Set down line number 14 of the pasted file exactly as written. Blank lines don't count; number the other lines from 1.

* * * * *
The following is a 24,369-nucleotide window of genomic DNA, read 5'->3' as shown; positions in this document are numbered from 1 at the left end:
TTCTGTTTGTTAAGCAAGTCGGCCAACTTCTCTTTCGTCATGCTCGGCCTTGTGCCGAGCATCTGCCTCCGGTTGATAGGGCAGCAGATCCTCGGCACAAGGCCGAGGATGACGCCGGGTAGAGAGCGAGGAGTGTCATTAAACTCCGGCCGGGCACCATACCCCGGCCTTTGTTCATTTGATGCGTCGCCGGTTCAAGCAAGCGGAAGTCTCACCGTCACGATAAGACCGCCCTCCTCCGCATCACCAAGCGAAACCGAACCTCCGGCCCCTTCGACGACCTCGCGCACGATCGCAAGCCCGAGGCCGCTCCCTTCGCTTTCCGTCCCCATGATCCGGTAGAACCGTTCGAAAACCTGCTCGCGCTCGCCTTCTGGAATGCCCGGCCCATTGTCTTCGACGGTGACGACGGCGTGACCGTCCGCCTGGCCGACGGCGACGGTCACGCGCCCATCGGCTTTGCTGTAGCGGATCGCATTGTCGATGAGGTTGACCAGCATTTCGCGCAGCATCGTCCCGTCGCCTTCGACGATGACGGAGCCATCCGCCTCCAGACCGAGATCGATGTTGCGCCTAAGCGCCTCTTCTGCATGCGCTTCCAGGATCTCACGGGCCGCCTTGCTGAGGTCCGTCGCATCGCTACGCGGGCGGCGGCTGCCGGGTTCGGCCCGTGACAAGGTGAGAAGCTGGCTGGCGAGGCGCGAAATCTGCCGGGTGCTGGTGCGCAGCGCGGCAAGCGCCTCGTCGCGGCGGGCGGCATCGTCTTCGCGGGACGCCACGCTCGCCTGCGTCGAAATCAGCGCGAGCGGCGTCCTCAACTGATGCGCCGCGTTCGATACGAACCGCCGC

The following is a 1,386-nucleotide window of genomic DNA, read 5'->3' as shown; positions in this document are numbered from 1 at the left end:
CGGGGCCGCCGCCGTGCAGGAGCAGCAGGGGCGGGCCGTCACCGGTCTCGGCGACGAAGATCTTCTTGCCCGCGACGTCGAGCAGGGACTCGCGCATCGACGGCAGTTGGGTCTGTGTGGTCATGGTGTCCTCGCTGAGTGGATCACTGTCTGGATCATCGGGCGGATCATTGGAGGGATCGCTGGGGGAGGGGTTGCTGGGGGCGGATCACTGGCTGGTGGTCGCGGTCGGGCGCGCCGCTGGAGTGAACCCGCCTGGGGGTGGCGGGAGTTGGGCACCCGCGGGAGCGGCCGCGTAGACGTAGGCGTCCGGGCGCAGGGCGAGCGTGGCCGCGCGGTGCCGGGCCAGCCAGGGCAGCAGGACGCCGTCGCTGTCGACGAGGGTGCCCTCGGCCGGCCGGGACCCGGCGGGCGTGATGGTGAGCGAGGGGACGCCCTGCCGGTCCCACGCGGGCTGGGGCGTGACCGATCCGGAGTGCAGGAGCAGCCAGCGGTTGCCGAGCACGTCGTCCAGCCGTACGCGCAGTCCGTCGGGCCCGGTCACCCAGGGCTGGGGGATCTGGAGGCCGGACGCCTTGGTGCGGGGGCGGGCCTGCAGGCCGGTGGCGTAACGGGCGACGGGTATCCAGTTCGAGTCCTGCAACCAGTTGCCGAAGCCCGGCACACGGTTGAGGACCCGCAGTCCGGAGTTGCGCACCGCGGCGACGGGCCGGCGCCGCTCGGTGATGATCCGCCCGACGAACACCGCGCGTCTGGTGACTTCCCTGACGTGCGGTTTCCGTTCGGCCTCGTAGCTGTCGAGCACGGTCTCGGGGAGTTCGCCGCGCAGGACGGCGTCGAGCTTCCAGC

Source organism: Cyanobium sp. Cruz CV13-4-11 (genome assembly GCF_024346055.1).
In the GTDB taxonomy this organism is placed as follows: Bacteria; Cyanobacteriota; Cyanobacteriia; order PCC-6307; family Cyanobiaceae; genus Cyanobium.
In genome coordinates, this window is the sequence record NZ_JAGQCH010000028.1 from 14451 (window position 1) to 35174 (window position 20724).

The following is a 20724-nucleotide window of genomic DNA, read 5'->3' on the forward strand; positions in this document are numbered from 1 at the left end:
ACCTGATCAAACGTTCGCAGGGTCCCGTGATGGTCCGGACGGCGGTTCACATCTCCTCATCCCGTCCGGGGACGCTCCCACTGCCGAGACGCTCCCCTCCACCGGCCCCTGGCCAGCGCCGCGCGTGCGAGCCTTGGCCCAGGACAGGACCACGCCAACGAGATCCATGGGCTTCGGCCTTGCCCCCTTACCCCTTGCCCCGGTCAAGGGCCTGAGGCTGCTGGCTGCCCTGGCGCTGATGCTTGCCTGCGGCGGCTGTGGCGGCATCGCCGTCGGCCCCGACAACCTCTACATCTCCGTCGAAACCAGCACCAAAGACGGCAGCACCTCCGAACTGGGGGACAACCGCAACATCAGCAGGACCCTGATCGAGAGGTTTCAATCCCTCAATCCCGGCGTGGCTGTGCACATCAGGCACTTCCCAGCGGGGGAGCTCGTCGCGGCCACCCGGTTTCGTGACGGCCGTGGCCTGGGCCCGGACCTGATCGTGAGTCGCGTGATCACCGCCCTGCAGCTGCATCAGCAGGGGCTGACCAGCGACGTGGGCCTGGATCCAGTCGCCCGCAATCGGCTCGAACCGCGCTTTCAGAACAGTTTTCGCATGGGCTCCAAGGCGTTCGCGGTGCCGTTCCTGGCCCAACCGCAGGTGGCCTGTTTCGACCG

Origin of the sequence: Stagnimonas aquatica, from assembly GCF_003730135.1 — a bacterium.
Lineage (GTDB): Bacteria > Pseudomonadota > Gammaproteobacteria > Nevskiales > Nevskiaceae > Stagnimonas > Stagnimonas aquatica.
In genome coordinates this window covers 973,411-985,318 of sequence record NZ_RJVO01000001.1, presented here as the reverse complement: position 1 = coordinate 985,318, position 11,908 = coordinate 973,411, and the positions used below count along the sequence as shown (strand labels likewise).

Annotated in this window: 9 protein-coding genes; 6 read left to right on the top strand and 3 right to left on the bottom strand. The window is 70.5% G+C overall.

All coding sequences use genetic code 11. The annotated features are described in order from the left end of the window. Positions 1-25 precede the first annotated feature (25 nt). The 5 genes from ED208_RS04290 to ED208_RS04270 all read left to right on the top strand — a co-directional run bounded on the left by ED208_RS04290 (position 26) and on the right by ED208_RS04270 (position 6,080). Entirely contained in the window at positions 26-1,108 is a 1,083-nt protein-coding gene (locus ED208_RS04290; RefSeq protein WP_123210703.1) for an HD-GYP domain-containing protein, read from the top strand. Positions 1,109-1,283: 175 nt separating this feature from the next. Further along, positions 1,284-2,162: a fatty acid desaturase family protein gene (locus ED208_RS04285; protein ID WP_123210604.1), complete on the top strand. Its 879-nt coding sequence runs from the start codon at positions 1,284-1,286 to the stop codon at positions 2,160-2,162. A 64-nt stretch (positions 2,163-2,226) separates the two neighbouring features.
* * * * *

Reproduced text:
All coding sequences use genetic code 11. The annotated features are described in order from the left end of the window. Positions 1-25 precede the first annotated feature (25 nt). The 5 genes from ED208_RS04290 to ED208_RS04270 all read left to right on the top strand — a co-directional run bounded on the left by ED208_RS04290 (position 26) and on the right by ED208_RS04270 (position 6,080). Entirely contained in the window at positions 26-1,108 is a 1,083-nt protein-coding gene (locus ED208_RS04290; RefSeq protein WP_123210703.1) for an HD-GYP domain-containing protein, read from the top strand. Positions 1,109-1,283: 175 nt separating this feature from the next. Further along, positions 1,284-2,162: a fatty acid desaturase family protein gene (locus ED208_RS04285; protein ID WP_123210604.1), complete on the top strand. Its 879-nt coding sequence runs from the start codon at positions 1,284-1,286 to the stop codon at positions 2,160-2,162. A 64-nt stretch (positions 2,163-2,226) separates the two neighbouring features.